IBM and Red Hat-- The power of choice

IBM and Red Hat-- The power of choice

2019, Aug 29    

It’s been a little over three weeks since IBM closed its acquisition of Red Hat, and already we’ve seen positive sentiment externally from clients and open source leaders. IBMers are starting to partner and learn from Red Hatters, and the industry is responding to our shared and evolving commitment to open source. Red Hat will continue to operate independently, while IBM will embark on this journey as Red Hat’s most ardent partner, supporter, and implementer.

We’re doing this through five new Cloud Paks built on Red Hat OpenShift that give you the freedom to choose what’s best for your environment. I’d like to dig deeper on what this means to you, the developer.

The platform

A recent study by McKinsey & Company reveals that only 20 percent of enterprise applications have moved to the cloud. We believe that a hybrid cloud approach, built on open source and a vibrant open ecosystem, is the best way to move the remaining 80 percent.

Red Hat OpenShift represents a common platform, based on the industry-standard Kubernetes, that allows you to build on premises, on the IBM Cloud, or on any other leading cloud platform. You want freedom of choice; Red Hat OpenShift offers exactly that.

The developer environment

IBM recently announced at OSCON 2019 three new open source projects — Kabanero, Appsody, and Codewind (plus Razee, which was announced in May). These projects are set to give you a more integrated solution where you can architect, build, deploy, test, and manage your Kubernetes-based applications. IBM took this approach to help developers and organizations spend more time building applications rather than spend time on integrating different versions of these open source projects.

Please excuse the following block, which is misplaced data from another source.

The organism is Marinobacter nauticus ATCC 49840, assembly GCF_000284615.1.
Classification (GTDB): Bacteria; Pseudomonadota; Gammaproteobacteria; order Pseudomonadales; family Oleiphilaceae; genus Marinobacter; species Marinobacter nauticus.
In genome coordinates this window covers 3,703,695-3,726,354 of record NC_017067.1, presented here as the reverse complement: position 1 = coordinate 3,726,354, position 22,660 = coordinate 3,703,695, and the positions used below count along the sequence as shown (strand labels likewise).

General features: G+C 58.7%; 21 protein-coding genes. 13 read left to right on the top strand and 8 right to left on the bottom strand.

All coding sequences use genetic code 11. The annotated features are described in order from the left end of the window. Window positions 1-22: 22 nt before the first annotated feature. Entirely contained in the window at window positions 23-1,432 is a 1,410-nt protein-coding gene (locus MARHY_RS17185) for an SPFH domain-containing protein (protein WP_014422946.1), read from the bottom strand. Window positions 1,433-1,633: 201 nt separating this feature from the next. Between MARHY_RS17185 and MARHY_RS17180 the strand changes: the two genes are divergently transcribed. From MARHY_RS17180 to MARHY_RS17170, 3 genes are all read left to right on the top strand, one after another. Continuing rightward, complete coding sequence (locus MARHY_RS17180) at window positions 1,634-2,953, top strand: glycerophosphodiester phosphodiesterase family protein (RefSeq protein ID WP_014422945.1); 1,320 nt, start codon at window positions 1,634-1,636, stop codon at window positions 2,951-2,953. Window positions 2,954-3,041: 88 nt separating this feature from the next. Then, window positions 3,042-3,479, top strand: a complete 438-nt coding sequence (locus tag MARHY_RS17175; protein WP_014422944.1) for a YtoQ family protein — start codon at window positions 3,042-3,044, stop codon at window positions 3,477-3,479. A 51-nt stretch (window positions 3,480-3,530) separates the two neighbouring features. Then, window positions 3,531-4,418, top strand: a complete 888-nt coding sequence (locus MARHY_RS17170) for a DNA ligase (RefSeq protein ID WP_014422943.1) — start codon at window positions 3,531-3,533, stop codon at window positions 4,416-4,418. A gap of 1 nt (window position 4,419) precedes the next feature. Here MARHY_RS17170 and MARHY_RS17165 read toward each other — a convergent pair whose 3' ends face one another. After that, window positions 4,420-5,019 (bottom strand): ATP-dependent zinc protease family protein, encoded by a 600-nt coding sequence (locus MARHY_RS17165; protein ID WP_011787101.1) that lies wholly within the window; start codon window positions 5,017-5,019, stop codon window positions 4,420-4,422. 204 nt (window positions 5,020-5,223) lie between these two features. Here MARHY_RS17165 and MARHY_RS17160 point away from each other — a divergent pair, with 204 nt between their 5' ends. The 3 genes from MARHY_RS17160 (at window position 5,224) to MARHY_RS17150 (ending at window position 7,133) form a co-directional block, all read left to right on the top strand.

The services: IBM Cloud Paks

Having a platform and a dev environment isn’t enough. You need the services to accelerate your applications’ move to a hybrid cloud. Today IBM announced an optimized portfolio to run on Red Hat OpenShift and new cloud-native capabilities delivered as pre-integrated solutions called IBM Cloud Paks. The first 5 Cloud Paks, which are built on the Red Hat OpenShift platform and leverage all its functionality, comprise the subsystems and services needed to run, manage, and protect enterprise applications. Each Cloud Pak is built on an integrated set of open source technologies. They include:

IBM Cloud Packs

With Cloud Paks, you can move existing applications with minimal changes to a more effective Kubernetes-based operational model. Cloud Paks let you use the most relevant open source technology with the tools and environments you already use, including VS Code and Eclipse. And with the Eclipse Codewind project, you have a simple IDE that lets you code on your laptop or remote on the cloud. Stay tuned to IBM Developer for future posts that dive deeper into the Cloud Paks and some of the ways that Red Hat OpenShift gives developers the power of choice. We know getting started in containers and Kubernetes can be daunting. If you want to chat with a developer advocate, find one here:

A paradigm shift

I’m personally excited to see organizations more deeply embrace open source and cloud-native development. I’ve seen dynamic industry shifts throughout my career, but this paradigm — where developers wield the power and make decisions that profoundly impact the business — is something that was just a dream in the past. We’re laying building blocks, which are built on open source innovations, that will empower generations of developers for years to come. Our commitment to those developers is that Red Hat will maintain its neutrality and status as an open source leader alongside IBM (just as we have throughout our shared history).

Ultimately, both companies thrive by meeting our clients’ ever-evolving needs. As we continue down this path, we want to hear from you. We only get better when we have frank, honest dialogue with the developers who are building on our platform. Services and offerings related to Red Hat may not yet be available in Brazil.

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